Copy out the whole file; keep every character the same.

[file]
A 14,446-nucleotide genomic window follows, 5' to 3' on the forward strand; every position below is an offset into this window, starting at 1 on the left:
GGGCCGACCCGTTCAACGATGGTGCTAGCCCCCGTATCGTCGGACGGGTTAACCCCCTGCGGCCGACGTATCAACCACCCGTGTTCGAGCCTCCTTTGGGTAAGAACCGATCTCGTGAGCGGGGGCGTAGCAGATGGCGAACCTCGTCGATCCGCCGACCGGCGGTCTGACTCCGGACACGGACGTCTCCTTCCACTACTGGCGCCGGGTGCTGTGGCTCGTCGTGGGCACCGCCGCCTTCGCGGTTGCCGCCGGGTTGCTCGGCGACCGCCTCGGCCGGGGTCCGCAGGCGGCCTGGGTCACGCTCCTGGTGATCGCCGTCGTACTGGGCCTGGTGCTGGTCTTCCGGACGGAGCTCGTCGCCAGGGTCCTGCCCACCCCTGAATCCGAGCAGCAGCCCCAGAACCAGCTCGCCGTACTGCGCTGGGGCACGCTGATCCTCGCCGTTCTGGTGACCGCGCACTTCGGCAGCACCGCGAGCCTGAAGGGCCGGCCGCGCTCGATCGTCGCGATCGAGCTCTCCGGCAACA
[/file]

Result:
A 14,446-nucleotide genomic window follows, 5' to 3' on the forward strand; every position below is an offset into this window, starting at 1 on the left:
GGGCCGACCCGTTCAACGATGGTGCTAGCCCCCGTATCGTCGGACGGGTTAACCCCCTGCGGCCGACGTATCAACCACCCGTGTTCGAGCCTCCTTTGGGTAAGAACCGATCTCGTGAGCGGGGGCGTAGCAGATGGCGAACCTCGTCGATCCGCCGACCGGCGGTCTGACTCCGGACACGGACGTCTCCTTCCACTACTGGCGCCGGGTGCTGTGGCTCGTCGTGGGCACCGCCGCCTTCGCGGTTGCCGCCGGGTTGCTCGGCGACCGCCTCGGCCGGGGTCCGCAGGCGGCCTGGGTCACGCTCCTGGTGATCGCCGTCGTACTGGGCCTGGTGCTGGTCTTCCGGACGGAGCTCGTCGCCAGGGTCCTGCCCACCCCTGAATCCGAGCAGCAGCCCCAGAACCAGCTCGCCGTACTGCGCTGGGGCACGCTGATCCTCGCCGTTCTGGTGACCGCGCACTTCGGCAGCACCGCGAGCCTGAAGGGCCGGCCGCGCTCGATCGTCGCGATCGAGCTCTCCGGCAACA